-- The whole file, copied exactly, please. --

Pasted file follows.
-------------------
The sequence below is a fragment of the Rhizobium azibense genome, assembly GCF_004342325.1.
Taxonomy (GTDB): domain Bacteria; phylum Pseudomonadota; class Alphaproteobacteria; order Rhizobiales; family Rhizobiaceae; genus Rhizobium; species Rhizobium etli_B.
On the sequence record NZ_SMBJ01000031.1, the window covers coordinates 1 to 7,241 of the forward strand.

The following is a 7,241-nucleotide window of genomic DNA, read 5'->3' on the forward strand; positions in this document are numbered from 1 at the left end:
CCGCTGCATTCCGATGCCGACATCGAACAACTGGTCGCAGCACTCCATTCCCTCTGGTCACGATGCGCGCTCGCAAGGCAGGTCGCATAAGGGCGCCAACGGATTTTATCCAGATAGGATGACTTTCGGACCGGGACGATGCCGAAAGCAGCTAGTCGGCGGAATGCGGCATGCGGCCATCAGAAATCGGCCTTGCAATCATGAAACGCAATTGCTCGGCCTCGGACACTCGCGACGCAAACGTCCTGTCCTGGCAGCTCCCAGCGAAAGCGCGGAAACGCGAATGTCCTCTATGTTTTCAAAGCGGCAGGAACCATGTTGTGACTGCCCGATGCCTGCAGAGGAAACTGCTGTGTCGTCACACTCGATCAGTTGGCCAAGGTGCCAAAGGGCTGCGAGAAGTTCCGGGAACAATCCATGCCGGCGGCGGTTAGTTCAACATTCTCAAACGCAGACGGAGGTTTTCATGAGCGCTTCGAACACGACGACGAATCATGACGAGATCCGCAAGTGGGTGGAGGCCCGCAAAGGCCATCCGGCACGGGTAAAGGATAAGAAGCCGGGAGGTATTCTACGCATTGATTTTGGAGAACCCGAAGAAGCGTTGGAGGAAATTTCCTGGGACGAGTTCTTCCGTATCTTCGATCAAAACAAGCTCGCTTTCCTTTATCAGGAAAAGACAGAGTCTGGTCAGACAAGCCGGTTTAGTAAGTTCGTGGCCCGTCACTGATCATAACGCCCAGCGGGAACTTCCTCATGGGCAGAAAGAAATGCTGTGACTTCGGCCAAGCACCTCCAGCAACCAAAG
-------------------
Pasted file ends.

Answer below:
The sequence below is a fragment of the Rhizobium azibense genome, assembly GCF_004342325.1.
Taxonomy (GTDB): domain Bacteria; phylum Pseudomonadota; class Alphaproteobacteria; order Rhizobiales; family Rhizobiaceae; genus Rhizobium; species Rhizobium etli_B.
On the sequence record NZ_SMBJ01000031.1, the window covers coordinates 1 to 7,241 of the forward strand.

The following is a 7,241-nucleotide window of genomic DNA, read 5'->3' on the forward strand; positions in this document are numbered from 1 at the left end:
CCGCTGCATTCCGATGCCGACATCGAACAACTGGTCGCAGCACTCCATTCCCTCTGGTCACGATGCGCGCTCGCAAGGCAGGTCGCATAAGGGCGCCAACGGATTTTATCCAGATAGGATGACTTTCGGACCGGGACGATGCCGAAAGCAGCTAGTCGGCGGAATGCGGCATGCGGCCATCAGAAATCGGCCTTGCAATCATGAAACGCAATTGCTCGGCCTCGGACACTCGCGACGCAAACGTCCTGTCCTGGCAGCTCCCAGCGAAAGCGCGGAAACGCGAATGTCCTCTATGTTTTCAAAGCGGCAGGAACCATGTTGTGACTGCCCGATGCCTGCAGAGGAAACTGCTGTGTCGTCACACTCGATCAGTTGGCCAAGGTGCCAAAGGGCTGCGAGAAGTTCCGGGAACAATCCATGCCGGCGGCGGTTAGTTCAACATTCTCAAACGCAGACGGAGGTTTTCATGAGCGCTTCGAACACGACGACGAATCATGACGAGATCCGCAAGTGGGTGGAGGCCCGCAAAGGCCATCCGGCACGGGTAAAGGATAAGAAGCCGGGAGGTATTCTACGCATTGATTTTGGAGAACCCGAAGAAGCGTTGGAGGAAATTTCCTGGGACGAGTTCTTCCGTATCTTCGATCAAAACAAGCTCGCTTTCCTTTATCAGGAAAAGACAGAGTCTGGTCAGACAAGCCGGTTTAGTAAGTTCGTGGCCCGTCACTGATCATAACGCCCAGCGGGAACTTCCTCATGGGCAGAAAGAAATGCTGTGACTTCGGCCAAGCACCTCCAGCAACCAAAG